Holden, N. E.
The results of a review and evaluation of neutron and non-neutron nuclear data published in the scientific literature over the past three years since the ISRD-14 Symposium has been performed and the highlights are presented. Included in the data review are the status of new chemical elements, new measurements of the isotopic composition for many chemical elements and the resulting change in the atomic weight values. New half-life measurements for both short-lived and long-lived nuclides, some alpha decay and double beta decay measurements for quasi-stable nuclides are discussed. The latest evaluation of atomic masses has been published. Data from new measurements on the very heavy (trans-meitnerium) elements are discussed and tabulated. Data on various recent neutron cross section and resonance integral measurements are discussed and tabulated.
The results of a review and evaluation of neutron and non-neutron nuclear data published in the scientific literature are presented. The status of new chemical elements is examined. Data on revised values for the isotopic composition of the elements are reviewed and recommended values are presented. Half-lives of very long-lived nuclides are presented, including double beta decay, double electron capture, long-lived alpha decay and long-lived beta decay. Data from new measurements on the very heavy elements (trans-meitnerium elements) are discussed and tabulated. The first observation of the radioactive decay mode of the free neutron is discussed. New measurements that have expanded the neutron drip line for magnesium and aluminum are discussed. Data on recent neutron cross-section and resonance integral measurements are also discussed
By inflight separation, implantation into Si-detector arrays, and correlation analysis of subsequent α-decay chains many isotopes were discovered at GSI since 1980, among others the elements Nielsbohriurn, Hassium and Meitnerium. The sensitivity of the method allows to identify an element by one decay chain, as we demonstrated for the case of 266 Mt. After a break of our work during the time when the new accelerator system SIS-FRS-ESR was installed (1989-1993) at GSI, and many improvements of our system EZR-UNILAC-SHIP accomplished, we restarted element synthesis in 1994. The synthesis of the isotopes 269 110, 271 110, and 272 111 of the new elements Z--110 and Z=l11 was a first success at the end of 1994. This discovery is in the center of this presentation. The reaction mechanism, a one-step, cold and compact rearrangement process at a level of some 10 -36 cm 2 is discussed. Cross sections and excitation functions systematically studied allow to extrapolate to the next element Z=112, which seems not to be out of reach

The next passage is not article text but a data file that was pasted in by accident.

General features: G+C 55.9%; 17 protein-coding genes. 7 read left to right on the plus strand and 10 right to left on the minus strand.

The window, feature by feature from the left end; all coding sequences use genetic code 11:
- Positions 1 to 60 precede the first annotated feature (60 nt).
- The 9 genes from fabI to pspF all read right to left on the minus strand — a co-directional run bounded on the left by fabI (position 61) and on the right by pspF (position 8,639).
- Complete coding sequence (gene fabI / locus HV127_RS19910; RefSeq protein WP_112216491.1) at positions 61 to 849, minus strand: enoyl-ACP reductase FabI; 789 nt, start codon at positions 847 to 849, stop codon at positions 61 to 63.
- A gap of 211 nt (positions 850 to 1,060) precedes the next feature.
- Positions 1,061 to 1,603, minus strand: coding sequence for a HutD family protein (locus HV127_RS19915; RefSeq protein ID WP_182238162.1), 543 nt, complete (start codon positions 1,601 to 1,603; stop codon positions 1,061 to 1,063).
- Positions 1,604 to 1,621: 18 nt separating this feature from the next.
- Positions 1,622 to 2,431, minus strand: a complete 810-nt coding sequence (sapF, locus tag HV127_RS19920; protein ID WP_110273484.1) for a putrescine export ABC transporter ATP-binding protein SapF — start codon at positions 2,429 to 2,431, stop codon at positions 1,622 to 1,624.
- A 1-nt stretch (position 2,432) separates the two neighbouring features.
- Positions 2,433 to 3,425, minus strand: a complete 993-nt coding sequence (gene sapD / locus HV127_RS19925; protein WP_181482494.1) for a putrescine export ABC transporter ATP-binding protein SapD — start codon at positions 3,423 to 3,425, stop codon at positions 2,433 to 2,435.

Holden, N. E. [Brookhaven National Lab. (BNL), Upton, NY (United States)
The results of a review and evaluation of neutron and nonneutron nuclear data published in the scientific literature over the past three years are presented. The status of new chemical elements is examined. Ten elements have had their atomic weight and uncertainty replaced by interval values of upper and lower bounds. Data on revised values for the isotopic composition of the elements are reviewed and new recommended values are presented for germanium. Radioactive half-lives are reviewed and latest values presented which include measurements on nuclides of interest and very long-lived nuclides such as double beta decay, double electron capture, long-lived alpha decay and long-lived beta decay. The latest information and the status on the evaluation of atomic masses are discussed. Data from new measurements on the very heavy elements (trans-meitnerium elements) are discussed and tabulated. Data on various recent neutron cross-section and resonance integral measurements are also discussed and the latest measurements are tabulated in both cases. The JENDL-4.0 and ENDF/B-VII.1 nuclear data libraries are discussed. A new initiative on the existence and importance of isotopes is presented.
synthesised carbonyl complexes were identified by nuclear decay spectroscopy. Some complexes were studied with isothermal chromatography or thermochromatography methods. The chromatograms were compared with Monte Carlo Simulations to determine the adsorption enthalpyrnon silicon dioxide and on gold. These simulations based on existing codes, that were modified for the different geometries of the chromatography channels. All observed adsorption enthalpies (on silcon oxide as well as on gold) are typical for physisorption. Additionally, the thermalstability of some of the carbonyl complexes was studied. This showed that at temperatures above 200 C therncomplexes start to decompose. It was demonstrated that carbonyl-complex chemistry is a suitable method to study rutherfordium, dubnium, seaborgium, bohrium, hassium, and meitnerium. Until now, only very simple, thermally stable compounds have been synthesized in the gas-phase chemistry of the transactindes. With the synthesis of transactinide-carbonyl complexes a new compound class would be discovered. Transactinide chemistry would reach the border between inorganic and metallorganic chemistry. Furthermore, the in-situ synthesised carbonyl complexes would allow nuclear spectroscopy studies under low background conditions making use of chemically prepared samples. [de